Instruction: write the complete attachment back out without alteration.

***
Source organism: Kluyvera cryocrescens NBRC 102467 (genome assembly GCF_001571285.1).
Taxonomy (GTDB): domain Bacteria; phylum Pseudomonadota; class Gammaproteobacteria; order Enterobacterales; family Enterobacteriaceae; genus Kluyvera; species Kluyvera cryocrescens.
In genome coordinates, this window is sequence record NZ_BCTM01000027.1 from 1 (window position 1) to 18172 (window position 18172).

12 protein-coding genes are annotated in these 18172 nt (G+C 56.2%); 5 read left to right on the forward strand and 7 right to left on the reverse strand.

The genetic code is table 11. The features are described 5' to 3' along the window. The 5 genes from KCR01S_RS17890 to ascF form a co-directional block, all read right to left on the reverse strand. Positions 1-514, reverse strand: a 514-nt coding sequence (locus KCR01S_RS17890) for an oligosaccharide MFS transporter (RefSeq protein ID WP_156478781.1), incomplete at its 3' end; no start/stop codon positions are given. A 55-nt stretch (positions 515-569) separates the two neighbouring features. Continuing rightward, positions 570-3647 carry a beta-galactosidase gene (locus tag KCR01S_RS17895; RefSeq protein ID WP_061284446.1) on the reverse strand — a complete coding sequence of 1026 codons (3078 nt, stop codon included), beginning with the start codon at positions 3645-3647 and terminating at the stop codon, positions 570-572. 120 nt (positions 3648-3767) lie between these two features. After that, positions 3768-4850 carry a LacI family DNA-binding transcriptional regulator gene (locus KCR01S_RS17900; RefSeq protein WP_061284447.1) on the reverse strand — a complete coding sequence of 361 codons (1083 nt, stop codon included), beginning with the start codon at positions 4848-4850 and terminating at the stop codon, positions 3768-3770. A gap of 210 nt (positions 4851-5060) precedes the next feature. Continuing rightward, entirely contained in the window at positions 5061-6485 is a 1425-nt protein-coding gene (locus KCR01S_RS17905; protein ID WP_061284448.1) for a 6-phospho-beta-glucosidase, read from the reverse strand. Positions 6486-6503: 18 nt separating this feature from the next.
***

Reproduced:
Source organism: Kluyvera cryocrescens NBRC 102467 (genome assembly GCF_001571285.1).
Taxonomy (GTDB): domain Bacteria; phylum Pseudomonadota; class Gammaproteobacteria; order Enterobacterales; family Enterobacteriaceae; genus Kluyvera; species Kluyvera cryocrescens.
In genome coordinates, this window is sequence record NZ_BCTM01000027.1 from 1 (window position 1) to 18172 (window position 18172).

12 protein-coding genes are annotated in these 18172 nt (G+C 56.2%); 5 read left to right on the forward strand and 7 right to left on the reverse strand.

The genetic code is table 11. The features are described 5' to 3' along the window. The 5 genes from KCR01S_RS17890 to ascF form a co-directional block, all read right to left on the reverse strand. Positions 1-514, reverse strand: a 514-nt coding sequence (locus KCR01S_RS17890) for an oligosaccharide MFS transporter (RefSeq protein ID WP_156478781.1), incomplete at its 3' end; no start/stop codon positions are given. A 55-nt stretch (positions 515-569) separates the two neighbouring features. Continuing rightward, positions 570-3647 carry a beta-galactosidase gene (locus tag KCR01S_RS17895; RefSeq protein ID WP_061284446.1) on the reverse strand — a complete coding sequence of 1026 codons (3078 nt, stop codon included), beginning with the start codon at positions 3645-3647 and terminating at the stop codon, positions 570-572. 120 nt (positions 3648-3767) lie between these two features. After that, positions 3768-4850 carry a LacI family DNA-binding transcriptional regulator gene (locus KCR01S_RS17900; RefSeq protein WP_061284447.1) on the reverse strand — a complete coding sequence of 361 codons (1083 nt, stop codon included), beginning with the start codon at positions 4848-4850 and terminating at the stop codon, positions 3768-3770. A gap of 210 nt (positions 4851-5060) precedes the next feature. Continuing rightward, entirely contained in the window at positions 5061-6485 is a 1425-nt protein-coding gene (locus KCR01S_RS17905; protein ID WP_061284448.1) for a 6-phospho-beta-glucosidase, read from the reverse strand. Positions 6486-6503: 18 nt separating this feature from the next.